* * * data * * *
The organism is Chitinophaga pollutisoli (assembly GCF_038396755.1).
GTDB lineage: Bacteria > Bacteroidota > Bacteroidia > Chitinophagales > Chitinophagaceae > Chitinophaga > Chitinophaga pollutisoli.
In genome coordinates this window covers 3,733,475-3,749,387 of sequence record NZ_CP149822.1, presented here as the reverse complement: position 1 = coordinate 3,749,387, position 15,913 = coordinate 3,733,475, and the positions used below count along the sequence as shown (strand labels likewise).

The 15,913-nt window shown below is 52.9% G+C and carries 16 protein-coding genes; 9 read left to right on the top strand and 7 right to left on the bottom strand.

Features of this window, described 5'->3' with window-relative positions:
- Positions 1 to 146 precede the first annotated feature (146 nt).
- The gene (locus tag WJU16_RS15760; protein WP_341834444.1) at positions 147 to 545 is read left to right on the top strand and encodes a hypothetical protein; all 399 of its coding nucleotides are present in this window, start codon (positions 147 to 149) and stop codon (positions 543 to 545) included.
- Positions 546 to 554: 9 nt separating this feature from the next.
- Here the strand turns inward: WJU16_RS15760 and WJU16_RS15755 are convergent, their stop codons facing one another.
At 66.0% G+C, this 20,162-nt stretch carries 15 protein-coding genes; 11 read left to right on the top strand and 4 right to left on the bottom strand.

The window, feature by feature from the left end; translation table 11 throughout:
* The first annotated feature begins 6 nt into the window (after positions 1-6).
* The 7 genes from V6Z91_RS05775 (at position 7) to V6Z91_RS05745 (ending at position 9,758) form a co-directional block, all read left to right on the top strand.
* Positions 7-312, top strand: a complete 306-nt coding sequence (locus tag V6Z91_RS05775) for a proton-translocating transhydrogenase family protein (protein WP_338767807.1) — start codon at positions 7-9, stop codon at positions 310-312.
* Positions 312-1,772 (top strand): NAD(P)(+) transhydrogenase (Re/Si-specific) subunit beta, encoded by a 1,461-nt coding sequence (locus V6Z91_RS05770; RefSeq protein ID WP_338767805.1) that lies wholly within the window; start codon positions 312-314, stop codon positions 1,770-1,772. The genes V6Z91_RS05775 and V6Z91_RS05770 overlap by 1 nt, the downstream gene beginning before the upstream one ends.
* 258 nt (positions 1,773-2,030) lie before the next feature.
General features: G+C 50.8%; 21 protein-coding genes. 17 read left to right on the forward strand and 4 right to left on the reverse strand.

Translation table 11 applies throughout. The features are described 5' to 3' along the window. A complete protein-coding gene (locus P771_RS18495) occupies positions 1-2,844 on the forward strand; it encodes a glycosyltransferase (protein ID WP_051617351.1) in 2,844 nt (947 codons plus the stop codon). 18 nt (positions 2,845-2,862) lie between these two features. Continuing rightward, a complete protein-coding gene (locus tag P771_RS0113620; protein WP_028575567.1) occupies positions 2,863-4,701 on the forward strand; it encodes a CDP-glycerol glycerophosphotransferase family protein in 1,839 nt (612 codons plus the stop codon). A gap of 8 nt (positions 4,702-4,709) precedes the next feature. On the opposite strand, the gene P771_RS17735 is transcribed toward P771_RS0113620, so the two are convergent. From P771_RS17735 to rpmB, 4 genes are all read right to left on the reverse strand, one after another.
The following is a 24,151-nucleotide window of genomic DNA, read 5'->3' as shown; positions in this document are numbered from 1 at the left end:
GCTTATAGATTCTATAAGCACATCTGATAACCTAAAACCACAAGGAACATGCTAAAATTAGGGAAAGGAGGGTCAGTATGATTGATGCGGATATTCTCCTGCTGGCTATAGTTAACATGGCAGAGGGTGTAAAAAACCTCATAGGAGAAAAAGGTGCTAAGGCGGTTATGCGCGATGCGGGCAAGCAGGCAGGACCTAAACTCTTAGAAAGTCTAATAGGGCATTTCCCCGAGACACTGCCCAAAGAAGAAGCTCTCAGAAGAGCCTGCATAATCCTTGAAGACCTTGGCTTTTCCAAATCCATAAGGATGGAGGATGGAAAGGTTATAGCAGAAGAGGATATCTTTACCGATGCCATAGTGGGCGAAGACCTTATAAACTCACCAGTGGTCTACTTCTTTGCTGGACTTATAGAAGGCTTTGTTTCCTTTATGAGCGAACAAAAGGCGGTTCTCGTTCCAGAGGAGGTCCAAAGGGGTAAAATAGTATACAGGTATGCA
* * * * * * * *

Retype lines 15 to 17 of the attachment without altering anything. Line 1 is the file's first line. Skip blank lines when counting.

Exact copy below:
* Positions 312-1,772 (top strand): NAD(P)(+) transhydrogenase (Re/Si-specific) subunit beta, encoded by a 1,461-nt coding sequence (locus V6Z91_RS05770; RefSeq protein ID WP_338767805.1) that lies wholly within the window; start codon positions 312-314, stop codon positions 1,770-1,772. The genes V6Z91_RS05775 and V6Z91_RS05770 overlap by 1 nt, the downstream gene beginning before the upstream one ends.
* 258 nt (positions 1,773-2,030) lie before the next feature.
General features: G+C 50.8%; 21 protein-coding genes. 17 read left to right on the forward strand and 4 right to left on the reverse strand.